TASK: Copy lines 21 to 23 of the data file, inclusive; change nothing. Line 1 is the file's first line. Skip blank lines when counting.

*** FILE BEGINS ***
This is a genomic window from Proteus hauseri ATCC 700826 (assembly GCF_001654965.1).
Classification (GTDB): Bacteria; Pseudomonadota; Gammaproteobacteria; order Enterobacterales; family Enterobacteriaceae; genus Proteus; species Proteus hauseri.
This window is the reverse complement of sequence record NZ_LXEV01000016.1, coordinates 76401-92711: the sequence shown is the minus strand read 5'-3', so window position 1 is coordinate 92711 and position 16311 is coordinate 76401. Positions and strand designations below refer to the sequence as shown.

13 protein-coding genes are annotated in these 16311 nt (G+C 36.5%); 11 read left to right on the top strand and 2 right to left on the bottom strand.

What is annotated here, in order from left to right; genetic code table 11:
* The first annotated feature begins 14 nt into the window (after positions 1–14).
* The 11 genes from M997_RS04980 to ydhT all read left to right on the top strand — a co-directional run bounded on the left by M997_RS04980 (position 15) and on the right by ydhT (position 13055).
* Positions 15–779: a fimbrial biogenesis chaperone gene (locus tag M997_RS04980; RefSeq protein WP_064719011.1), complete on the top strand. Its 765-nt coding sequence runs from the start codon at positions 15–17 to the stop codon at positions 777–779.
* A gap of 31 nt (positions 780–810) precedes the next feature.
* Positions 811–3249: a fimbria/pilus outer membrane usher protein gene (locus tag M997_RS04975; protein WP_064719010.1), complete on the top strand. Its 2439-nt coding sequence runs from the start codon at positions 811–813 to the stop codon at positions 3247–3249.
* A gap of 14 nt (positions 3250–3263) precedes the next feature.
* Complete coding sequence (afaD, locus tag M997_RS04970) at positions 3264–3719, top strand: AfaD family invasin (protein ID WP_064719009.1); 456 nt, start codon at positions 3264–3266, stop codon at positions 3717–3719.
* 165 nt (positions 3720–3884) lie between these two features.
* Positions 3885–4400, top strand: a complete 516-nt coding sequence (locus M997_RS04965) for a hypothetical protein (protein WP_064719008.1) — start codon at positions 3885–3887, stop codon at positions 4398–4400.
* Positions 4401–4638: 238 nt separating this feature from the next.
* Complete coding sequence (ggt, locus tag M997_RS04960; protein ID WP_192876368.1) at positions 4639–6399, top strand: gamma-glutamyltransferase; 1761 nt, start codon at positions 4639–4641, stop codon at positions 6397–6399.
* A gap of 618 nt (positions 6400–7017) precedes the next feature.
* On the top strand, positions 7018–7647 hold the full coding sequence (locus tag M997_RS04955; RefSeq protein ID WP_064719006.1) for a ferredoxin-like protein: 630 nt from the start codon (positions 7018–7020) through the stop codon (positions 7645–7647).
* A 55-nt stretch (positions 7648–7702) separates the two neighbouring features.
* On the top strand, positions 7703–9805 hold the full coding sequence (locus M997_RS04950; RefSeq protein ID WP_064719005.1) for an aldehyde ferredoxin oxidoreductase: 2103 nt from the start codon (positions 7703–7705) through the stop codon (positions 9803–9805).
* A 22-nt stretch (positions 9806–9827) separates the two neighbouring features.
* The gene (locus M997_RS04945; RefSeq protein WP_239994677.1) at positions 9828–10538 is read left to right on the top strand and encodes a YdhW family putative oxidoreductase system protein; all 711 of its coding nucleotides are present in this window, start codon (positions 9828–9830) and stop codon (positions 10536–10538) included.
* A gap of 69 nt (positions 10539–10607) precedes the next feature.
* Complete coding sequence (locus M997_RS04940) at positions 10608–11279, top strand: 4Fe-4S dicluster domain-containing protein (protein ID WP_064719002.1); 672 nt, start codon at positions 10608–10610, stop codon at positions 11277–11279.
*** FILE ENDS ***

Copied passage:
* A 22-nt stretch (positions 9806–9827) separates the two neighbouring features.
* The gene (locus M997_RS04945; RefSeq protein WP_239994677.1) at positions 9828–10538 is read left to right on the top strand and encodes a YdhW family putative oxidoreductase system protein; all 711 of its coding nucleotides are present in this window, start codon (positions 9828–9830) and stop codon (positions 10536–10538) included.
* A gap of 69 nt (positions 10539–10607) precedes the next feature.